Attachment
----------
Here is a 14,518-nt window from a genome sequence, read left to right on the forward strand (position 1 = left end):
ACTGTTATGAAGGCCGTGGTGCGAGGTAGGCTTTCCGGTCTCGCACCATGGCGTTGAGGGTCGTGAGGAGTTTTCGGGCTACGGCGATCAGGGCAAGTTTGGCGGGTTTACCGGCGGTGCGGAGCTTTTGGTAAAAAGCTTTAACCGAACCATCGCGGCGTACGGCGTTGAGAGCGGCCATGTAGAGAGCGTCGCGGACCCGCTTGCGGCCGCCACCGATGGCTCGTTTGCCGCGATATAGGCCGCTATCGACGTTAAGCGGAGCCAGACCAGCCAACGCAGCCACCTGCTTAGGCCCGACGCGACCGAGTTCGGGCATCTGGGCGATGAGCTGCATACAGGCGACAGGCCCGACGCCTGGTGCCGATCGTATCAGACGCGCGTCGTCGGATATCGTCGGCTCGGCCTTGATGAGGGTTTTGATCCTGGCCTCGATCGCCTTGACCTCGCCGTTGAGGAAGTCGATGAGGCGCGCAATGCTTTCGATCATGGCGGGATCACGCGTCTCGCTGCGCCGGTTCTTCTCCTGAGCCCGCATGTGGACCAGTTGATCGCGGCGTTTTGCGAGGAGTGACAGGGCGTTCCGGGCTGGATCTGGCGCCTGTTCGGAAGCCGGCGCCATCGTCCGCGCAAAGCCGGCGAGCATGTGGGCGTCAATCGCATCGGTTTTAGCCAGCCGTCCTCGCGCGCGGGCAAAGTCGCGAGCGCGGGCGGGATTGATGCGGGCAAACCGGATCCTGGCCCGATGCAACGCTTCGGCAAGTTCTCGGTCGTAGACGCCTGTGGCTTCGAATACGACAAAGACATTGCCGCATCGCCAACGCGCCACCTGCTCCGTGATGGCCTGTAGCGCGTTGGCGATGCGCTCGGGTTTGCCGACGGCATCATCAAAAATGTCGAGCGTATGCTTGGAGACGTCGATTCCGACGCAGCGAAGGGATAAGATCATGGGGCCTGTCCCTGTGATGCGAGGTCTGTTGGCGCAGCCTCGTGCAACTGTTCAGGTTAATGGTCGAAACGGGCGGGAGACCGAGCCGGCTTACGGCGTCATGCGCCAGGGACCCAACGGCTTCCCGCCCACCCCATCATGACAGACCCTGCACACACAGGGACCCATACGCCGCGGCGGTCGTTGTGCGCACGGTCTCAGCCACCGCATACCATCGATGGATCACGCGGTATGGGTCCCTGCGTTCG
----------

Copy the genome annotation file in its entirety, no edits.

Here is a 14,518-nt window from a genome sequence, read left to right on the forward strand (position 1 = left end):
ACTGTTATGAAGGCCGTGGTGCGAGGTAGGCTTTCCGGTCTCGCACCATGGCGTTGAGGGTCGTGAGGAGTTTTCGGGCTACGGCGATCAGGGCAAGTTTGGCGGGTTTACCGGCGGTGCGGAGCTTTTGGTAAAAAGCTTTAACCGAACCATCGCGGCGTACGGCGTTGAGAGCGGCCATGTAGAGAGCGTCGCGGACCCGCTTGCGGCCGCCACCGATGGCTCGTTTGCCGCGATATAGGCCGCTATCGACGTTAAGCGGAGCCAGACCAGCCAACGCAGCCACCTGCTTAGGCCCGACGCGACCGAGTTCGGGCATCTGGGCGATGAGCTGCATACAGGCGACAGGCCCGACGCCTGGTGCCGATCGTATCAGACGCGCGTCGTCGGATATCGTCGGCTCGGCCTTGATGAGGGTTTTGATCCTGGCCTCGATCGCCTTGACCTCGCCGTTGAGGAAGTCGATGAGGCGCGCAATGCTTTCGATCATGGCGGGATCACGCGTCTCGCTGCGCCGGTTCTTCTCCTGAGCCCGCATGTGGACCAGTTGATCGCGGCGTTTTGCGAGGAGTGACAGGGCGTTCCGGGCTGGATCTGGCGCCTGTTCGGAAGCCGGCGCCATCGTCCGCGCAAAGCCGGCGAGCATGTGGGCGTCAATCGCATCGGTTTTAGCCAGCCGTCCTCGCGCGCGGGCAAAGTCGCGAGCGCGGGCGGGATTGATGCGGGCAAACCGGATCCTGGCCCGATGCAACGCTTCGGCAAGTTCTCGGTCGTAGACGCCTGTGGCTTCGAATACGACAAAGACATTGCCGCATCGCCAACGCGCCACCTGCTCCGTGATGGCCTGTAGCGCGTTGGCGATGCGCTCGGGTTTGCCGACGGCATCATCAAAAATGTCGAGCGTATGCTTGGAGACGTCGATTCCGACGCAGCGAAGGGATAAGATCATGGGGCCTGTCCCTGTGATGCGAGGTCTGTTGGCGCAGCCTCGTGCAACTGTTCAGGTTAATGGTCGAAACGGGCGGGAGACCGAGCCGGCTTACGGCGTCATGCGCCAGGGACCCAACGGCTTCCCGCCCACCCCATCATGACAGACCCTGCACACACAGGGACCCATACGCCGCGGCGGTCGTTGTGCGCACGGTCTCAGCCACCGCATACCATCGATGGATCACGCGGTATGGGTCCCTGCGTTCG